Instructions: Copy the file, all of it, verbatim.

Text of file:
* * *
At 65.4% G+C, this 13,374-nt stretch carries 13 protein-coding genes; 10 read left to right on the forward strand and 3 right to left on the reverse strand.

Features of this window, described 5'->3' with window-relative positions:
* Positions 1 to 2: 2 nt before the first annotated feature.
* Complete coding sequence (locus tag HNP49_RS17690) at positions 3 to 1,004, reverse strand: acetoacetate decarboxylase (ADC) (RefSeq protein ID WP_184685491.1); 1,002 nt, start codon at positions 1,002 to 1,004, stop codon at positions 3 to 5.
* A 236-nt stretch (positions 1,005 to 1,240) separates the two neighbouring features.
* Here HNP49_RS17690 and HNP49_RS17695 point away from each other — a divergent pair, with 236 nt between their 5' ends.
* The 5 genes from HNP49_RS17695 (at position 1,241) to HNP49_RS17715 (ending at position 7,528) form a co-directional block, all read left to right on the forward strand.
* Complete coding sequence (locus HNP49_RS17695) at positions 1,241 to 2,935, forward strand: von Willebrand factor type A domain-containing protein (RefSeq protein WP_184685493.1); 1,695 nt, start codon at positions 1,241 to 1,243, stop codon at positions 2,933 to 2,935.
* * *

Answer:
At 65.4% G+C, this 13,374-nt stretch carries 13 protein-coding genes; 10 read left to right on the forward strand and 3 right to left on the reverse strand.

Features of this window, described 5'->3' with window-relative positions:
* Positions 1 to 2: 2 nt before the first annotated feature.
* Complete coding sequence (locus tag HNP49_RS17690) at positions 3 to 1,004, reverse strand: acetoacetate decarboxylase (ADC) (RefSeq protein ID WP_184685491.1); 1,002 nt, start codon at positions 1,002 to 1,004, stop codon at positions 3 to 5.
* A 236-nt stretch (positions 1,005 to 1,240) separates the two neighbouring features.
* Here HNP49_RS17690 and HNP49_RS17695 point away from each other — a divergent pair, with 236 nt between their 5' ends.
* The 5 genes from HNP49_RS17695 (at position 1,241) to HNP49_RS17715 (ending at position 7,528) form a co-directional block, all read left to right on the forward strand.
* Complete coding sequence (locus HNP49_RS17695) at positions 1,241 to 2,935, forward strand: von Willebrand factor type A domain-containing protein (RefSeq protein WP_184685493.1); 1,695 nt, start codon at positions 1,241 to 1,243, stop codon at positions 2,933 to 2,935.